Mistress FitzGibbons …laid out a pile of garments on the bed. There was a long yellowish linen chemise, with a thin edging of lace, a petticoat of fine cotton, two overshirts in shades of brown, and a pale lemon-yellow bodice. Brown-striped stockings of wool and a pair of yellow slippers completed the ensemble. … Turning out the pocket like a gunnysack, she produced a handful of ribbons and bits of jewelry.
In this description from the book, Gabaldon does not mention the bum roll or the putting on of layers. Not to worry Dresbach doesn’t miss a tick. You can witness for yourself how Dresbach dresses Claire in the the Leoch castle. Here is the scene from the Season I. Claire is being dressed for the first time in 18th century clothing. This is how the writers and directors decided to interpret that section of the book; and how Dresbach dressed her. In the book, Claire is given yellow slippers. That is not a color you would want to wear in a drafty, dirty castle. I like how the writers added Mrs FitzGibbons’s interpretation of Claire’s scanty discarded modern undergarments: If this scene doesn’t convince anyone of how a costume designer is every bit as important to a character and story, nothing ever will. Again, this scene was edited and not completely deleted in the show.
To further explain the historical detail that Dresbach uses in her work, here are two photos of baddie Captain Black Jack Randall (Tobias Menzies beautifully played dual roles, 20th century husband, Frank Randall and 18th century, evil Black Jack Randall). The first photo is as a Captain Jack Randall in Season I and the other is of him later in Season II, as a demoted officer. Look carefully at the two uniforms. They are different…brass buttons and all. Without being told, we know that he has been demoted. Would most fans of the show notice? Probably not, but again Desbach is creating character and storytelling through her designs.
Such attention to detail, helps builds suspense. A perfect example of this can be seen on the Jamie and Claire’s wedding night. Poor virgin Jamie, has to untie some 60 loops on Claire’s bodice/corset before he can even see what is in store for him, for that night and for life. While Jamie painstakingly unties, you have time to see and understand the desire and clumsiness of a first timer. It is the most honest and sexiest honeymoon scene, I have ever seen on film. I cannot imagine such a scene being possible without Dresbach’s costume designs. How long does it take Jamie to untie each of those loops? A while, which to him probably felt like forever. Costume design is as important to the story and character as are the actors, writers, director, and crew.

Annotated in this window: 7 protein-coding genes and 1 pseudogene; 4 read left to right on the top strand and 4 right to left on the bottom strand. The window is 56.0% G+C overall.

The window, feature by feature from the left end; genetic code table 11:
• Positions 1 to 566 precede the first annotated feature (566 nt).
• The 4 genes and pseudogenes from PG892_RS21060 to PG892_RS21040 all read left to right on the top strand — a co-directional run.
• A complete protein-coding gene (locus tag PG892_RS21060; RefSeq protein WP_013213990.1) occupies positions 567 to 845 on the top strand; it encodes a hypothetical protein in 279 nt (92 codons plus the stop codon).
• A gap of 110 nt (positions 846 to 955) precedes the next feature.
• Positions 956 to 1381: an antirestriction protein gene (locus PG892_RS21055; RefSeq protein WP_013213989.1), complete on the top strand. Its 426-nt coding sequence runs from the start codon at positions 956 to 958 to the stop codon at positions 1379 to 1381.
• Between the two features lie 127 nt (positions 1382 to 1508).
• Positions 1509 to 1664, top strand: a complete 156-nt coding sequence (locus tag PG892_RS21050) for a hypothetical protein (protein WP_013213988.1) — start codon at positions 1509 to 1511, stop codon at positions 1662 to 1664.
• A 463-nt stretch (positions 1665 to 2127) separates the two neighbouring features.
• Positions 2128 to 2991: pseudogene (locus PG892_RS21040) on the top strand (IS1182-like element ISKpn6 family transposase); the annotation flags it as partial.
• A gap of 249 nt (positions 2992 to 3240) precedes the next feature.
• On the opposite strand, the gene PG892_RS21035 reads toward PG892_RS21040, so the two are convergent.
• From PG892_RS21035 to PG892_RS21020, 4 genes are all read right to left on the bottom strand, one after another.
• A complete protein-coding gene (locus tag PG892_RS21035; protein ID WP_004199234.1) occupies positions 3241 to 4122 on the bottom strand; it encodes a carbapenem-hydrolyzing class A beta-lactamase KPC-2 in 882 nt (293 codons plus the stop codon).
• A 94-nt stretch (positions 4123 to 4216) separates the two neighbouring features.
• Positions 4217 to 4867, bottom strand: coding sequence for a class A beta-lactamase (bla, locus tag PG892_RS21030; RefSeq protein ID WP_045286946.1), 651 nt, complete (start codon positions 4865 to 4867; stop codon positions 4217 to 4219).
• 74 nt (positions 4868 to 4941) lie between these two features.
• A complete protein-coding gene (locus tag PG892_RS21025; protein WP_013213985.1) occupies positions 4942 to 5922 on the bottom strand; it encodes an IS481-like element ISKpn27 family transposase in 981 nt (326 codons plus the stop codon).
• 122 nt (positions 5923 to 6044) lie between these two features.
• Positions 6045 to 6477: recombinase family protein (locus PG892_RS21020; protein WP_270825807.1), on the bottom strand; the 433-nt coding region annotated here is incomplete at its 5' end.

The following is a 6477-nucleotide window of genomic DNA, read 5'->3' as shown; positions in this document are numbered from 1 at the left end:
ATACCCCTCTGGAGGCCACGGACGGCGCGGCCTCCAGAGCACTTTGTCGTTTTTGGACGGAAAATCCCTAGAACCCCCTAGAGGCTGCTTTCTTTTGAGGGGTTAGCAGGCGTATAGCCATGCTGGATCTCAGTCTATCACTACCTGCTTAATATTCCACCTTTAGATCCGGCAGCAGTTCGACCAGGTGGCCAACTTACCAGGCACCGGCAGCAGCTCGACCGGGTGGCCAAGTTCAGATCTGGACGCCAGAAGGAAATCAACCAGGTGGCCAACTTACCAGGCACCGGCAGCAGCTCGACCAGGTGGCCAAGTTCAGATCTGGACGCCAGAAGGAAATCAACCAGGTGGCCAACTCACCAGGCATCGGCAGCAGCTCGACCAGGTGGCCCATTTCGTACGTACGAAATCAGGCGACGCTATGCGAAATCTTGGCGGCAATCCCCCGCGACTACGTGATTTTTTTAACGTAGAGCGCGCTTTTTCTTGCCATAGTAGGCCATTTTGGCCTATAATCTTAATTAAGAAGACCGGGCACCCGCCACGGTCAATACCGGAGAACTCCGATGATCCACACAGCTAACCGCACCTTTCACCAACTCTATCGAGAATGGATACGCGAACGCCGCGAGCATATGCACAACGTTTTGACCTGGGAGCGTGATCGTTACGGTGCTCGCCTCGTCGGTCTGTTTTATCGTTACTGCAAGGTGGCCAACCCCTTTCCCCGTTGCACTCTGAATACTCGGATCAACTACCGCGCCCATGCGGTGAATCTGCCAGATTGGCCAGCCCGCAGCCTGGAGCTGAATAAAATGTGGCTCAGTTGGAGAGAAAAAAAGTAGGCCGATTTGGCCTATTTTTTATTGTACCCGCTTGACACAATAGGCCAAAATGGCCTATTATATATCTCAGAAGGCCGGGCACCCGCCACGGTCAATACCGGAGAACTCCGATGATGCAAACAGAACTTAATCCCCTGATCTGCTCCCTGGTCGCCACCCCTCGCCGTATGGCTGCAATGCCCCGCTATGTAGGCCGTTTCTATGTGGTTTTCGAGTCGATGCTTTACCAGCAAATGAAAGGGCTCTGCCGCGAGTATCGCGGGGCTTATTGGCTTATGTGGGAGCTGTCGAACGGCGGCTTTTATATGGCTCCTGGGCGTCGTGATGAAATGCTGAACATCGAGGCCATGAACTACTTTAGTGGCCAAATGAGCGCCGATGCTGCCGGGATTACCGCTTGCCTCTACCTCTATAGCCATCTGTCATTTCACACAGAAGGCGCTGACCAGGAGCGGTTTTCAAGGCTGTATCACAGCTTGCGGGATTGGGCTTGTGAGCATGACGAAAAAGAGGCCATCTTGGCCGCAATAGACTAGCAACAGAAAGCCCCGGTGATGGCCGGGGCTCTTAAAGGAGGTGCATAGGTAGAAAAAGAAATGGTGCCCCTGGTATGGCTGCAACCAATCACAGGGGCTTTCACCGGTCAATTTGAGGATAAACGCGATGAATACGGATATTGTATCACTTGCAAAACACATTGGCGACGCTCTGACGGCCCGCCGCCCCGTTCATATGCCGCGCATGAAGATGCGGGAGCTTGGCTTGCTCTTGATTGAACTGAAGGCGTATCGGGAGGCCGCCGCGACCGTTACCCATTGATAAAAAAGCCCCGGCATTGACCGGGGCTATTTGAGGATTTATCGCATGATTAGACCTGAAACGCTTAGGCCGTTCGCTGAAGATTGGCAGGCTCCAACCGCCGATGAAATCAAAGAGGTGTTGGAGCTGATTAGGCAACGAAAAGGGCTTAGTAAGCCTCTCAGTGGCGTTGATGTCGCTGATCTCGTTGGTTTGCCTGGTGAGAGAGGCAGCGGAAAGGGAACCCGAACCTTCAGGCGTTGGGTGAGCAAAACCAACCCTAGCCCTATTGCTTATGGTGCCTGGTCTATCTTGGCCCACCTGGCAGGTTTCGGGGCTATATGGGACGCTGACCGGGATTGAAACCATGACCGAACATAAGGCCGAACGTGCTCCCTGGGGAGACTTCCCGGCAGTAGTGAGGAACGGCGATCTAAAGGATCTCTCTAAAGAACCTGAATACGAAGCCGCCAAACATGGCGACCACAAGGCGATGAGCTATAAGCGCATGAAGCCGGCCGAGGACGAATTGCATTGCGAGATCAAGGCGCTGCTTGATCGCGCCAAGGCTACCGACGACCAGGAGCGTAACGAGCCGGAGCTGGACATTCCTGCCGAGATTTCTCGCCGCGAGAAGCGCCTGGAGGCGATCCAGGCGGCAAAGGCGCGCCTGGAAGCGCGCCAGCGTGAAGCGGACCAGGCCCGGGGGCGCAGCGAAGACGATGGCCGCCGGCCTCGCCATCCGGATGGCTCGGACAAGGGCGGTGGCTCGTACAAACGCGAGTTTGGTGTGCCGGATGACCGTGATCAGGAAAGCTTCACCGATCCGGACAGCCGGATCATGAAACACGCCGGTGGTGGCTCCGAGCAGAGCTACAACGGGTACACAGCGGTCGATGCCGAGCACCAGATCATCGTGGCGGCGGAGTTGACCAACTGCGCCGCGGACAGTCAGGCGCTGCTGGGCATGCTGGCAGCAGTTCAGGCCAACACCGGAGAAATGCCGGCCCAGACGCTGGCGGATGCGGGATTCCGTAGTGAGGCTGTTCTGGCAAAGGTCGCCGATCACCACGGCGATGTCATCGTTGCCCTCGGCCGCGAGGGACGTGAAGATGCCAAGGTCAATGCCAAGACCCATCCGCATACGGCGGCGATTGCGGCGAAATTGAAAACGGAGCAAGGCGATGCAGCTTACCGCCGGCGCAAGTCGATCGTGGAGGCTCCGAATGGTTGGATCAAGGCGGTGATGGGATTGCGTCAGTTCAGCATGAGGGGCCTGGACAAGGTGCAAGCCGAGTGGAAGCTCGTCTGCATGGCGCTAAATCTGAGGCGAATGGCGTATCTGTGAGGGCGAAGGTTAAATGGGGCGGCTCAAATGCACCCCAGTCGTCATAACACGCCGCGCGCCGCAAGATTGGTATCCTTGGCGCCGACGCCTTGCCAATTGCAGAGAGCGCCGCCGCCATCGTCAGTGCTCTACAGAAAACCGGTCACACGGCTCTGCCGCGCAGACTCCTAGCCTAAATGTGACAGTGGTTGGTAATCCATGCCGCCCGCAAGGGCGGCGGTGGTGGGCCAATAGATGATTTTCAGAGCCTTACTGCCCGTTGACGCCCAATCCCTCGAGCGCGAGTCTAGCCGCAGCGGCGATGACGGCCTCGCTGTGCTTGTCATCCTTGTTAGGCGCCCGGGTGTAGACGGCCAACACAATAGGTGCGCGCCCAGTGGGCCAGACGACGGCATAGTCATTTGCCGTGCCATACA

I would like to add one more personal opinion about the concept that Outlander as a “bodice ripping” Fembolt fest. First of all, most men could not rip open a bodice with their bare hands; unless, it was untied first or cut. I mean a historical bodice not a Fredericks of Hollywood or Victoria Secret bustier. If a man even tried to rip the bodice, it would take a very long time. There is whale bone or animal bone sewed along the sides to keep you in and for it not to lose its shape. Plus, it is an expensive piece of clothing to replace. Now, a person could cut it away the bodice like Black Jack did to Claire before he attempted to rape her; but, violently forcing a person to have sex is not sexy. It is criminal. Romance writers need to double-check their book covers to make sure they are not sending the wrong message out there about the difference between rape and romance. In Gabaldon’s books there is rape and one spanking. Also in the books, there is nothing sexy about it just like in reality. This is a societal problem; and, I repeat a criminal act. I felt I needed to add this.
Here are some visual aids about real corset or bodices:
The last example of Dresbach’s design I would like to point out is the Claire’s clothes in Versailles France during the reign of Louis XIV. As Dresbach explained this is a directive of executive producer, husband Ron D. Moore, 18th century should be as foreign to 20th century Claire as if she landed on another planet. In the first season, Claire’s clothes were borrowed. In the second season, she had them designed. When I first saw the designs, I did not understand why her dresses were so historically skewed. I wondered why Claire’s clothes were decidedly different than that of the fashion of the day. I wish they would have wrote in a scene at the dressmaker’s salon where you see and hear Claire’s input on how to design her clothes. Now, it makes perfect sense why there is a 20th century in her flaire in her 18th century dress.
When Dresbach refers to herself and other costume designers as storytellers, I understand her completely now. I see how she works with actors to give birth their characters. From dressing in the morning, to wearing kilts to uniforms of honor, and to designing their clothes in another century, it makes perfect sense.
Before learning about Terry Dresbach, the only costume designer that I could name was the late, great Edith Head. Now, I am in awe of Dresbach. To me she is the ultimate costumer designer. Even her name is the perfect name for a dress designer. Terry can “tear” into that cloth or that project. Dres? Really? That is too obvious. Bach? The German passion to create art or visual music for the eyes, the “dress.” Personally, I think Terry Dresbach is as close to a superhero you can get. Sorry, Ron Moore (producer, writer) but I could easily see Deadpool in Terry’s future. Terry Dresbach brings a character to life from the pages of fiction. Without her, their story cannot be fully told because the actors wear the skin of their garments within their soul.
Dresbach’s Web site address:
Terry Dresbach in her own words: